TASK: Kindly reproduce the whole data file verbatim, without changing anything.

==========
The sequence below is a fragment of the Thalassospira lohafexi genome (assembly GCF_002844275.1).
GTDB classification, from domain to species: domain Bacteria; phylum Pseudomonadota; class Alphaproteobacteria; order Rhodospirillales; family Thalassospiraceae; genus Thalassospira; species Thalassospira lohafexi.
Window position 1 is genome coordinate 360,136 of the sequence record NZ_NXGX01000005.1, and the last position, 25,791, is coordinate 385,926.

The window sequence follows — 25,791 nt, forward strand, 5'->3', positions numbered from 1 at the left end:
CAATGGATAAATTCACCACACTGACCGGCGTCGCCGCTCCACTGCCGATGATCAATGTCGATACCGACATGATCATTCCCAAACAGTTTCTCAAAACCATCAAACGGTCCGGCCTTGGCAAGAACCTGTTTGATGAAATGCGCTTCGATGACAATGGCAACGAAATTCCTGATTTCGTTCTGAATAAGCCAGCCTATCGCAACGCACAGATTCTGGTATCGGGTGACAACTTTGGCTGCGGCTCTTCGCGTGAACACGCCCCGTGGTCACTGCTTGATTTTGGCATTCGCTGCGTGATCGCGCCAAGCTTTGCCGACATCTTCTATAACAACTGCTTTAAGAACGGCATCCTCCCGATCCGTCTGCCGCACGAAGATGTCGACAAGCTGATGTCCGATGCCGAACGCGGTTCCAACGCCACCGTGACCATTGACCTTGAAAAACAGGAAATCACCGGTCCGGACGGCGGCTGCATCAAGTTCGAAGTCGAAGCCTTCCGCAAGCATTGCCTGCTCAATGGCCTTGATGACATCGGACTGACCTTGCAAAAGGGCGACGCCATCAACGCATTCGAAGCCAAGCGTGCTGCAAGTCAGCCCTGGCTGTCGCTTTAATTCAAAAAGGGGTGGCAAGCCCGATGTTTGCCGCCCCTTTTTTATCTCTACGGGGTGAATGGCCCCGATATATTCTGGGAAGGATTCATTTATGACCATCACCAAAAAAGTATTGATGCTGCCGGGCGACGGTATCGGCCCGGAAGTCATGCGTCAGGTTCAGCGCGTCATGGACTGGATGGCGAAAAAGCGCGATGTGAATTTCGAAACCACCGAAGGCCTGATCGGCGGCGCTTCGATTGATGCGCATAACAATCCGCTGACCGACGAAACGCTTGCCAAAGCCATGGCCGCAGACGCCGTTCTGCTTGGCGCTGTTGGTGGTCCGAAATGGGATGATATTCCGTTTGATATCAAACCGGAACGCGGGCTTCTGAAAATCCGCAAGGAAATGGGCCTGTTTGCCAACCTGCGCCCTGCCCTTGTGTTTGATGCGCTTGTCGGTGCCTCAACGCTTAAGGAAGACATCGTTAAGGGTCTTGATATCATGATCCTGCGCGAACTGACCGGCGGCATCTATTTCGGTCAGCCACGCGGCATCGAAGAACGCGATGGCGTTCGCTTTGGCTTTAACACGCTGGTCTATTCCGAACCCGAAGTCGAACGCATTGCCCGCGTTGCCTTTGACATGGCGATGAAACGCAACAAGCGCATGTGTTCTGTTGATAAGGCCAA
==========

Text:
The sequence below is a fragment of the Thalassospira lohafexi genome (assembly GCF_002844275.1).
GTDB classification, from domain to species: domain Bacteria; phylum Pseudomonadota; class Alphaproteobacteria; order Rhodospirillales; family Thalassospiraceae; genus Thalassospira; species Thalassospira lohafexi.
Window position 1 is genome coordinate 360,136 of the sequence record NZ_NXGX01000005.1, and the last position, 25,791, is coordinate 385,926.

The window sequence follows — 25,791 nt, forward strand, 5'->3', positions numbered from 1 at the left end:
CAATGGATAAATTCACCACACTGACCGGCGTCGCCGCTCCACTGCCGATGATCAATGTCGATACCGACATGATCATTCCCAAACAGTTTCTCAAAACCATCAAACGGTCCGGCCTTGGCAAGAACCTGTTTGATGAAATGCGCTTCGATGACAATGGCAACGAAATTCCTGATTTCGTTCTGAATAAGCCAGCCTATCGCAACGCACAGATTCTGGTATCGGGTGACAACTTTGGCTGCGGCTCTTCGCGTGAACACGCCCCGTGGTCACTGCTTGATTTTGGCATTCGCTGCGTGATCGCGCCAAGCTTTGCCGACATCTTCTATAACAACTGCTTTAAGAACGGCATCCTCCCGATCCGTCTGCCGCACGAAGATGTCGACAAGCTGATGTCCGATGCCGAACGCGGTTCCAACGCCACCGTGACCATTGACCTTGAAAAACAGGAAATCACCGGTCCGGACGGCGGCTGCATCAAGTTCGAAGTCGAAGCCTTCCGCAAGCATTGCCTGCTCAATGGCCTTGATGACATCGGACTGACCTTGCAAAAGGGCGACGCCATCAACGCATTCGAAGCCAAGCGTGCTGCAAGTCAGCCCTGGCTGTCGCTTTAATTCAAAAAGGGGTGGCAAGCCCGATGTTTGCCGCCCCTTTTTTATCTCTACGGGGTGAATGGCCCCGATATATTCTGGGAAGGATTCATTTATGACCATCACCAAAAAAGTATTGATGCTGCCGGGCGACGGTATCGGCCCGGAAGTCATGCGTCAGGTTCAGCGCGTCATGGACTGGATGGCGAAAAAGCGCGATGTGAATTTCGAAACCACCGAAGGCCTGATCGGCGGCGCTTCGATTGATGCGCATAACAATCCGCTGACCGACGAAACGCTTGCCAAAGCCATGGCCGCAGACGCCGTTCTGCTTGGCGCTGTTGGTGGTCCGAAATGGGATGATATTCCGTTTGATATCAAACCGGAACGCGGGCTTCTGAAAATCCGCAAGGAAATGGGCCTGTTTGCCAACCTGCGCCCTGCCCTTGTGTTTGATGCGCTTGTCGGTGCCTCAACGCTTAAGGAAGACATCGTTAAGGGTCTTGATATCATGATCCTGCGCGAACTGACCGGCGGCATCTATTTCGGTCAGCCACGCGGCATCGAAGAACGCGATGGCGTTCGCTTTGGCTTTAACACGCTGGTCTATTCCGAACCCGAAGTCGAACGCATTGCCCGCGTTGCCTTTGACATGGCGATGAAACGCAACAAGCGCATGTGTTCTGTTGATAAGGCCAA